In the beginning, Ralston was a little skeptical of the choice in casting. “I didn’t have faith in him at first because I thought, ‘Oh, he’s sort of a pretty boy. He looks handsome in a tuxedo,’” the climber confesses. “How would he look playing me, which was more or less the question, ‘How much can he look like a corpse?’” Then, Ralston had a chance to see some of Franco’s more dramatic work, including 2002’s City by the Sea, in which Franco plays a heroin addict, and he grew more optimistic. When the film premiered,
he was amazed.
“He blew it away,” Ralston says. “My sister said it was hard because she had to keep reminding herself that it was James Franco and not me.”
Though Ralston was thrilled at the performance, James Franco’s authentic portrayal also heightened the emotional impact for Ralston of seeing his near-death experience play out again right in front of him.
“When I watched it, I was often sobbing because — here I am sitting with my family and my best friends, the people who matter the most to me. I spoke to them during my entrapment. The underlying emotion of all of that was the experience of love and the gratitude of the people who shared that love with me in my life.”
The film garnered six Academy Award nominations, including a Best Actor nod for Franco’s performance, which meant that Ralston got the chance to rub elbows with Hollywood elite at the ceremony in February. He attended with his wife, Jessica, who enjoyed the perks of the star treatment with a custom-made gown for the event. But despite the excitement of sitting within arm’s reach of Donald Trump or exchanging words with Colin Firth moments before his Oscar win, Ralston confesses that the fanfare had caught up with him. “I think at that point, we were ready to be done with it and come back to Boulder, to have our private life again rather than the very public life of red carpet and about 50 interviews over the course of two hours.”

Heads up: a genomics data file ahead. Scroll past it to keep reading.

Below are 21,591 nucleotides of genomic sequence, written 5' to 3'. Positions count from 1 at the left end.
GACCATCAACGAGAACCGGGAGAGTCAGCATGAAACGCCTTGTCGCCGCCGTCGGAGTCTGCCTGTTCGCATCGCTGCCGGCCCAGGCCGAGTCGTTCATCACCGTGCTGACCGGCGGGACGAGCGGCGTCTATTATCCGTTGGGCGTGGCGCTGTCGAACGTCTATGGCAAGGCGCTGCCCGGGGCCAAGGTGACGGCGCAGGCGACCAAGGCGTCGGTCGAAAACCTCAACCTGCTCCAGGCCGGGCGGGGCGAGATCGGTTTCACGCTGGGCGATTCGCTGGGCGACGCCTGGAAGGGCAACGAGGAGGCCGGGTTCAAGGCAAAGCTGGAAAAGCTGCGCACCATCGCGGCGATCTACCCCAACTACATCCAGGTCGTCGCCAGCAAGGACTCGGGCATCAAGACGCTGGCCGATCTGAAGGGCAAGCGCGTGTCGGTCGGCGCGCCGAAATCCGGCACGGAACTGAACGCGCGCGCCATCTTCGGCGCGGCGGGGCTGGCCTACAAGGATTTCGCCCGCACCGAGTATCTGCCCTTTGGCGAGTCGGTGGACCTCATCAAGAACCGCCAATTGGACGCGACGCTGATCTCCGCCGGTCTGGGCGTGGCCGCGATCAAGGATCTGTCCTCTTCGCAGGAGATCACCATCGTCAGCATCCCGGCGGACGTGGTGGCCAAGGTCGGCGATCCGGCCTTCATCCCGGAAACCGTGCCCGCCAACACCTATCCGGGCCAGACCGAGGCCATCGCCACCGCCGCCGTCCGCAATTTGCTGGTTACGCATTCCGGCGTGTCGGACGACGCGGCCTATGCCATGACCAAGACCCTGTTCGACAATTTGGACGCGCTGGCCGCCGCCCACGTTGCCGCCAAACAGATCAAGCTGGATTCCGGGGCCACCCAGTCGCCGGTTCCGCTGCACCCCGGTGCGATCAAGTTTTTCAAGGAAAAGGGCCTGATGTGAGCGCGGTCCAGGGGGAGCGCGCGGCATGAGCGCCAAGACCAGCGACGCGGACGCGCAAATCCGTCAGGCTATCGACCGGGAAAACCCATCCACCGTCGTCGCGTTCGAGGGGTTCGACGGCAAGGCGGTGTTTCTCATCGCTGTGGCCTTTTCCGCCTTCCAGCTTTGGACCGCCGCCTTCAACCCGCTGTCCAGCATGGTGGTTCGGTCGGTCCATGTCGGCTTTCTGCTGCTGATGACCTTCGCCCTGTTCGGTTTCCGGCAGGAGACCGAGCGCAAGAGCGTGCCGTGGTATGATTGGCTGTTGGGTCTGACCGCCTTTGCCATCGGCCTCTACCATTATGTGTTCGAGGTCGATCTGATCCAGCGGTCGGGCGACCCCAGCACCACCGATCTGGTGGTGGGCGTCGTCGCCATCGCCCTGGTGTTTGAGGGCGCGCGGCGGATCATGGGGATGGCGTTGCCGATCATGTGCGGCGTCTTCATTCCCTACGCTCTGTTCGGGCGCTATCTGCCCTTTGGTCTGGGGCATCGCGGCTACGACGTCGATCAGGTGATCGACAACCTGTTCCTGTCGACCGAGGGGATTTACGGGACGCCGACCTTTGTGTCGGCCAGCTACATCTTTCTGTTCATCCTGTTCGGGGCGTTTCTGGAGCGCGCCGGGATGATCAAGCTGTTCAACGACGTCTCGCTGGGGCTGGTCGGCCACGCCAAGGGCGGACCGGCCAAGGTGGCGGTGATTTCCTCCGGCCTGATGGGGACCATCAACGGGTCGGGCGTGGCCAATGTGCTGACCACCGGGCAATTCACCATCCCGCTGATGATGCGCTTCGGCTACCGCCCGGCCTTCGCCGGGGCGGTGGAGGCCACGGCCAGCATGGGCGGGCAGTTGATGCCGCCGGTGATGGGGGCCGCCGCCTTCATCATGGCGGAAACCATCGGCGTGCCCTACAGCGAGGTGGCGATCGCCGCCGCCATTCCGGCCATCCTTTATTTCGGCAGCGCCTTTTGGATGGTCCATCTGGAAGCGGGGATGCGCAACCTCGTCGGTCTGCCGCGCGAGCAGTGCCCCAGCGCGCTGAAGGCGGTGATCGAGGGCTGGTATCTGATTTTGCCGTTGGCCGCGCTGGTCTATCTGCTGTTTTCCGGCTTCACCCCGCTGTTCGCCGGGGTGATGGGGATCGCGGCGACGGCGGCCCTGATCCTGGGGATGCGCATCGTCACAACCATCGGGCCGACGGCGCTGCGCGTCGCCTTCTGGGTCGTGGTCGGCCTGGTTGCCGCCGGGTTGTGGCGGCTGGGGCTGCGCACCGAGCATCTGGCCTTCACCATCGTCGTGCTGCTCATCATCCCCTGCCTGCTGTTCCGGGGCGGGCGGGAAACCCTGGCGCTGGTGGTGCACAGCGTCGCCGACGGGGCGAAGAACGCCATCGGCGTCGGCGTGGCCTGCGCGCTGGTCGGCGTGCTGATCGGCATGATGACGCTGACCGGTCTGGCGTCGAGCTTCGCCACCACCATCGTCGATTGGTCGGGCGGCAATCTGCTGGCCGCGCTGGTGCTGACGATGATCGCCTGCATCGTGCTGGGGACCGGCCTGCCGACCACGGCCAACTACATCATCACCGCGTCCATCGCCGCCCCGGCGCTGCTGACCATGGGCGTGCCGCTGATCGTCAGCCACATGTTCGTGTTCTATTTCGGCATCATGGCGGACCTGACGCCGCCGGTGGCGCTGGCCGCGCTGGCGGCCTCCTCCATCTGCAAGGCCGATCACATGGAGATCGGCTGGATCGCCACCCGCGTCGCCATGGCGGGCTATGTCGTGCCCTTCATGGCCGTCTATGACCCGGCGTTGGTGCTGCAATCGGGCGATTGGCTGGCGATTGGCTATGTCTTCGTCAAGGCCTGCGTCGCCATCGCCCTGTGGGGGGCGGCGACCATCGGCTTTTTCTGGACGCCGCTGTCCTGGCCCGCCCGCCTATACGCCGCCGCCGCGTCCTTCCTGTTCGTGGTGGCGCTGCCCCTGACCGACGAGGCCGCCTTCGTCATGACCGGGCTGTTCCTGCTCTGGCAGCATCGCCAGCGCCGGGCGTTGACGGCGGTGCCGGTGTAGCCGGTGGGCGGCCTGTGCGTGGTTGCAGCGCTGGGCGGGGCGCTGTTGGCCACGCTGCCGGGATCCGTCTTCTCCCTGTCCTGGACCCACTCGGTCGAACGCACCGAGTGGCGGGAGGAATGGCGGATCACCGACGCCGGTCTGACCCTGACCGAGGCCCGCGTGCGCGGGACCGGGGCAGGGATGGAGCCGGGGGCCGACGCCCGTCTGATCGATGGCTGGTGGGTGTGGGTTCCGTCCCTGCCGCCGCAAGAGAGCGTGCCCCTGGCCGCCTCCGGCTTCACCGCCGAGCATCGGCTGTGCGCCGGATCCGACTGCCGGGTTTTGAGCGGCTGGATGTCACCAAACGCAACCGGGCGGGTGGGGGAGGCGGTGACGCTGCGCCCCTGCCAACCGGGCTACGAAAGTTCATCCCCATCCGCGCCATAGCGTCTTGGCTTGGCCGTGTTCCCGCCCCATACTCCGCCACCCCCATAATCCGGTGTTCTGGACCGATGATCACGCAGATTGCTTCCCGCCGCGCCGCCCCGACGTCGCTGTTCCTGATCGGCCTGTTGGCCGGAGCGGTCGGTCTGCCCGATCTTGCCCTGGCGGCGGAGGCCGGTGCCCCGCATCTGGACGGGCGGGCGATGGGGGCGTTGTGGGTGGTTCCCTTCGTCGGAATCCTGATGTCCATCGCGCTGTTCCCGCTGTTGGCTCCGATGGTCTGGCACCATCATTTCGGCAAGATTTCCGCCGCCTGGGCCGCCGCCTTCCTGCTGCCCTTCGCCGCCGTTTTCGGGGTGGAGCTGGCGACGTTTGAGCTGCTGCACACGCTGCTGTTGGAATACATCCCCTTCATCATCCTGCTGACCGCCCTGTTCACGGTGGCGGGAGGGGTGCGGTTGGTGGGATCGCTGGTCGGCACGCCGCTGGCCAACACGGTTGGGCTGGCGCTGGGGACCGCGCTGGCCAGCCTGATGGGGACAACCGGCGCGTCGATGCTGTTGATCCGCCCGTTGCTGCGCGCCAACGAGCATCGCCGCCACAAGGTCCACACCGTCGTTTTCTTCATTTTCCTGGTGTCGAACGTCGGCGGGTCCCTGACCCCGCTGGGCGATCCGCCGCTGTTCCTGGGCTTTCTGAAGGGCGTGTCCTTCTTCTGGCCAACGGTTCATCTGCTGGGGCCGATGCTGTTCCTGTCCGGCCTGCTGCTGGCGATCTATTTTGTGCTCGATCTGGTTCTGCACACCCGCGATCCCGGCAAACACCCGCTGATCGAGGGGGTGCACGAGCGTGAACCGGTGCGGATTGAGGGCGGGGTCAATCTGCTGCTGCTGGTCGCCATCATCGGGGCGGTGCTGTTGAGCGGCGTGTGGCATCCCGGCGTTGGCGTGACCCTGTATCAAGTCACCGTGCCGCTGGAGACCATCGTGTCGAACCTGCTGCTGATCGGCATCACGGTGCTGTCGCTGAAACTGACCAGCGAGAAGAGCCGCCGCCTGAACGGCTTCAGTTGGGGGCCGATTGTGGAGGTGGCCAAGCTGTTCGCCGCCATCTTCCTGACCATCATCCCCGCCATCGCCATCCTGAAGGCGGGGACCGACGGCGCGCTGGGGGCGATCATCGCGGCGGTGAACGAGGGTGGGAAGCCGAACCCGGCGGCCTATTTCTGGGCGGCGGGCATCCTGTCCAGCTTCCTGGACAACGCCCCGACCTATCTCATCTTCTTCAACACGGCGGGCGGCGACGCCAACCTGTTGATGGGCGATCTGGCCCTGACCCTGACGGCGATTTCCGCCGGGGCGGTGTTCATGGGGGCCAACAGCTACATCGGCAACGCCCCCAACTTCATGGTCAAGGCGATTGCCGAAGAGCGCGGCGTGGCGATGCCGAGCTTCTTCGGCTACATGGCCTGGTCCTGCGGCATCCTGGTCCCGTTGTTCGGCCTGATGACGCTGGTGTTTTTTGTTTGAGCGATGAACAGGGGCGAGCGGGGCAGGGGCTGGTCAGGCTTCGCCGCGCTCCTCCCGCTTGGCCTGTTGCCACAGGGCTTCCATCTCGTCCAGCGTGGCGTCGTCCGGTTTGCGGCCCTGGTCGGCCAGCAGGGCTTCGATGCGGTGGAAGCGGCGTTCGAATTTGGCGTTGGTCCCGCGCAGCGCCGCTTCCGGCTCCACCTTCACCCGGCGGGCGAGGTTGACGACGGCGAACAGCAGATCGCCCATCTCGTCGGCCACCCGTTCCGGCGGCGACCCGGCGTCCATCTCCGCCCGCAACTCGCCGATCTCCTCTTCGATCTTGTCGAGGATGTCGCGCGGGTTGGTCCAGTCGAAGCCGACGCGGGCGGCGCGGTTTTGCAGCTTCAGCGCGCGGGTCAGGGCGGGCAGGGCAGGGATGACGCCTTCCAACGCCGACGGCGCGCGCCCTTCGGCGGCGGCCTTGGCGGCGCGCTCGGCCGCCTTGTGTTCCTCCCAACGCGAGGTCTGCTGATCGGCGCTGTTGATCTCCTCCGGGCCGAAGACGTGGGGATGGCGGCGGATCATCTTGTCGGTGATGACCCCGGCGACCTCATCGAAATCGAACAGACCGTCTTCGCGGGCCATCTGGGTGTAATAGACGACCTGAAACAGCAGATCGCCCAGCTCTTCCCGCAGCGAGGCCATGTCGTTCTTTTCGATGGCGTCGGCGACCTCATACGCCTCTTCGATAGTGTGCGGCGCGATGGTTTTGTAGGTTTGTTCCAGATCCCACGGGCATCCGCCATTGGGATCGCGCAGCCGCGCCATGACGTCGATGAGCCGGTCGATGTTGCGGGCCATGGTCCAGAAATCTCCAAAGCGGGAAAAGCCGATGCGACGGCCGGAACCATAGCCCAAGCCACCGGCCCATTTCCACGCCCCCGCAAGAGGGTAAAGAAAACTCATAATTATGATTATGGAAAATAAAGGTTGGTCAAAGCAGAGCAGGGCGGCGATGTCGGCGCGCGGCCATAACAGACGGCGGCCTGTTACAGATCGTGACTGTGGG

Part of that life is his son, Leo, born in early 2010. Ralston still likes to think of himself as an adventure seeker, but he has scaled back on the danger a little bit for now to enjoy the new adventure of parenthood. And while he might have grown a little weary of the buzz around the movie, he is grateful to the filmmakers for giving him a pretty novel way to connect with his son in six or seven years.
For Ralston, it’s that connection to his loved ones that propels him toward each new goal. He credits his family and friends for inspiring him to survive in Utah and for supporting him in each new endeavor he takes on. “There is something that motivates all of us, and that one thing is enough for us to do things way beyond what we think for ourselves. For me, it was these relationships. It was my loved ones. It’s not just for ourselves that we live. It’s for others.”
Ralston pauses for a second, then laughs.
“So that might be my last point. You just helped me write my speech.”
I’ll be expecting a special credit in the program come graduation day.